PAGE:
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Australian Shepherd Photo of the Week

Australian Shepherd Dog Photo of the Day

Lisa Laughlin

This is Zoey. She plays with the neighbor kids everyday and loves to play ball. She also loves to get on the bed when it's all made up nice. She likes to eat too much and bark at strangers. She is very emotional when she sees her grandparents and gets in your face for some love and pets. When your hand gets tired – she'll give it a nudge to keep petting her. She's the best dog ever!

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Training and Care — Tip Of The Week

Australian Shepherd Lover's Guide To Australian Shepherd Training & Care
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Excerpt from Our New Ebook
Australian Shepherd Lover's Guide To Australian Shepherd Training & Care

Excerpt #21

Creating a Release Word

For some obedience commands, we'll want to teach the dog to hold a position or stay in one place until we say it's okay to move – or example, the "Sit-Stay" command. For these commands to work properly, we need to teach a release word. This is the word that lets the dog know the command is finished with.

It doesn't really matter what word you use here, as long as it's not too similar to another command word you want to use. "OK" is fine as a release word. When your dog is displaying the behavior you want (staying in one place, for example), just say "OK" and then walk off like you're not interested. Do this a few times and she'll begin to understand the meaning. We'll talk more about this when we discuss teaching the "Stay" command.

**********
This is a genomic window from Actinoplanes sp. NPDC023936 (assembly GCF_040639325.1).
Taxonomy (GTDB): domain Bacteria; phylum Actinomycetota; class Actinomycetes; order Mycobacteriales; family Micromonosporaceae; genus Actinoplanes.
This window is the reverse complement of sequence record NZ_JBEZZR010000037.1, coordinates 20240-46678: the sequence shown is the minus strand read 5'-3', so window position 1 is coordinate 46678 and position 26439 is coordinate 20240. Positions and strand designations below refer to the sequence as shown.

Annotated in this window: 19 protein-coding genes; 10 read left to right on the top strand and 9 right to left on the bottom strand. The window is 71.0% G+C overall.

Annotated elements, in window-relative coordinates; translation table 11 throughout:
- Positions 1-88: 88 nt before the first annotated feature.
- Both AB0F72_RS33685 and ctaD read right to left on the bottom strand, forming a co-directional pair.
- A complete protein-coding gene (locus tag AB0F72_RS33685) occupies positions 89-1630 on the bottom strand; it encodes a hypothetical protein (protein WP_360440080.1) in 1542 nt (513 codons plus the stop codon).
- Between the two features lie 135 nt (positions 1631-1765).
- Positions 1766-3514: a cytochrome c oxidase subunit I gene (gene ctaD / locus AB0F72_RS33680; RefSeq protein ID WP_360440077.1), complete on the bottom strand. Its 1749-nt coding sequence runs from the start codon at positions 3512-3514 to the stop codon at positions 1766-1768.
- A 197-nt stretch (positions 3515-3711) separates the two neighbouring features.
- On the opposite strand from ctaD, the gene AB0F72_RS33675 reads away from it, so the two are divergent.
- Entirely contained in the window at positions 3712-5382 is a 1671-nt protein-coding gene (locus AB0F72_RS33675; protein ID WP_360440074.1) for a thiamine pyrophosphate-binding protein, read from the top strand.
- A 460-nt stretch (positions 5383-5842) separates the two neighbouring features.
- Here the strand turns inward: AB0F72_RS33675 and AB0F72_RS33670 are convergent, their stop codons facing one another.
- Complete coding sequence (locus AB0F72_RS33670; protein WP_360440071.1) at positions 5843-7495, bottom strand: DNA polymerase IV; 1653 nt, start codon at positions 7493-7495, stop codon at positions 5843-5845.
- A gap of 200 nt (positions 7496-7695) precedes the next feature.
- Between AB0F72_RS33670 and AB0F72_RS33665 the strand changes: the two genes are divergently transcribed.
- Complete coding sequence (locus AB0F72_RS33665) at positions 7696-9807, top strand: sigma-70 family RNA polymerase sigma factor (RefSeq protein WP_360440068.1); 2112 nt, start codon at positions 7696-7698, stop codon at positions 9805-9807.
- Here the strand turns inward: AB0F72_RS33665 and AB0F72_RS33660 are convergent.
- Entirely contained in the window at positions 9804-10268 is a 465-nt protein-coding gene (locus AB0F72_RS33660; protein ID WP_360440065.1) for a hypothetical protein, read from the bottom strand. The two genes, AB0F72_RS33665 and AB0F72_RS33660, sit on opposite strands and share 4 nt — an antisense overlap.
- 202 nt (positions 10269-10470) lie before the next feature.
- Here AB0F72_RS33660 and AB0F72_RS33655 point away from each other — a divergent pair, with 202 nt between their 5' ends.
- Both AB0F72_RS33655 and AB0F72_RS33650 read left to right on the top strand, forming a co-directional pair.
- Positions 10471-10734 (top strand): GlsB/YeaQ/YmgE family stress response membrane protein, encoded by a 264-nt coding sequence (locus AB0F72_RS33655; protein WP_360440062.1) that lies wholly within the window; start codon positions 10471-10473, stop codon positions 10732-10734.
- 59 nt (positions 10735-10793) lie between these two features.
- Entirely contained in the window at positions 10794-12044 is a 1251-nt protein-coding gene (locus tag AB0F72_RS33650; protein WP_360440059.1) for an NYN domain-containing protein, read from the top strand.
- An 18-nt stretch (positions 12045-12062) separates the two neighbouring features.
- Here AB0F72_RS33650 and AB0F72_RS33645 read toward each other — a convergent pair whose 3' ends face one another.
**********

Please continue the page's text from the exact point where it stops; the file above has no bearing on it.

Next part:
Treat Timing

One of the biggest mistakes people make with training is giving treats at the wrong time. You want to give the treat as soon as possible after the dog displays the behavior you're trying to teach. So when you're teaching "Sit," you should be saying your marker word and feeding the treat immediately AFTER her behind hits the ground.

This is crucial for letting her know what behavior she's being rewarded for. If you give the treat too soon, she may think she's being reward for standing up and will associate the word "Sit" with the action of standing. Likewise, if you give the treat too late and she's starting to get back up from her sitting position, she'll associate the word "Sit" with getting up. Make sure you have the treat in your hand ready to go and hand it over as soon as she does what you want her to do.

Next time: How Long Should Training Sessions Be?

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Guide To Australian Shepherd Training & Care


Cartoon of the Week

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Dog Quote of the Week

Thorns may hurt you, men desert you, sunlight turn to fog; but you're never friendless ever, if you have a dog.

~ Douglas Mallock




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